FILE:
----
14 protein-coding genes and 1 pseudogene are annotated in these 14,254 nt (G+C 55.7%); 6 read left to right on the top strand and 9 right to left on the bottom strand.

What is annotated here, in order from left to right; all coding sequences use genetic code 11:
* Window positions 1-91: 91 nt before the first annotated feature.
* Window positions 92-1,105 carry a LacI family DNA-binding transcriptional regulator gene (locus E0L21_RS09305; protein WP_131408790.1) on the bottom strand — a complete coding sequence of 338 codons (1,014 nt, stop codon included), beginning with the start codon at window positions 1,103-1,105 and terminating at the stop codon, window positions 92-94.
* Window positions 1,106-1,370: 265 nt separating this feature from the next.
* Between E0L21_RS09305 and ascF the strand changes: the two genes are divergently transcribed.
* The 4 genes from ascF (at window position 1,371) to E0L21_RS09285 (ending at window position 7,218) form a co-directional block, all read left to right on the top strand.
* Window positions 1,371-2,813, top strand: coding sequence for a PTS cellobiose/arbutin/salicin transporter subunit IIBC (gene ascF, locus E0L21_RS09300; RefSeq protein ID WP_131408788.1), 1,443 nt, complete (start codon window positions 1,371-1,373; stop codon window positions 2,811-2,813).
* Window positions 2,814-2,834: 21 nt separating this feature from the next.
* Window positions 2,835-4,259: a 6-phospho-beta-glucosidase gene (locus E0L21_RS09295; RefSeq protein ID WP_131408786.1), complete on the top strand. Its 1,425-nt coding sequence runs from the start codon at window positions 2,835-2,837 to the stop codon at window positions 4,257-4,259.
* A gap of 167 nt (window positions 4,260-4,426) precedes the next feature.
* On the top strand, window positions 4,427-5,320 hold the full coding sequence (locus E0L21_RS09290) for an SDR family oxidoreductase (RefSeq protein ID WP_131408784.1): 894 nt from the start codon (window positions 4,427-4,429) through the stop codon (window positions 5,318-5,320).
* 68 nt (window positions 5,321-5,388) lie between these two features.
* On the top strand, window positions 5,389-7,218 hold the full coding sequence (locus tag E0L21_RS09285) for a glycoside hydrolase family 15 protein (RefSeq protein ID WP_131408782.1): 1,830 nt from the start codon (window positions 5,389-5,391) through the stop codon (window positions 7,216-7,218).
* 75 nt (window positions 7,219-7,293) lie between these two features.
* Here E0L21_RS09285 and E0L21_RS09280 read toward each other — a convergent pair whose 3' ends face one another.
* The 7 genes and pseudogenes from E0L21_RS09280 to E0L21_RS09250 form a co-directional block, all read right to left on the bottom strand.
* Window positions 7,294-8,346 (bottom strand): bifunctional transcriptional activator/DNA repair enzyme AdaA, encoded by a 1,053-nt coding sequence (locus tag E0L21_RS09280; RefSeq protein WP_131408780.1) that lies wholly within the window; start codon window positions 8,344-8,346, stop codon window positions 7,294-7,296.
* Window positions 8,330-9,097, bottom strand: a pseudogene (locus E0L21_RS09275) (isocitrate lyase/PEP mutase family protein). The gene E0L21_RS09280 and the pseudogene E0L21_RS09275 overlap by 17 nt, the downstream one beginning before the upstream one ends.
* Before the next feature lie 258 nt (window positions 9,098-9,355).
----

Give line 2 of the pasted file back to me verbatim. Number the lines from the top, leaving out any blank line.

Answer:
What is annotated here, in order from left to right; all coding sequences use genetic code 11: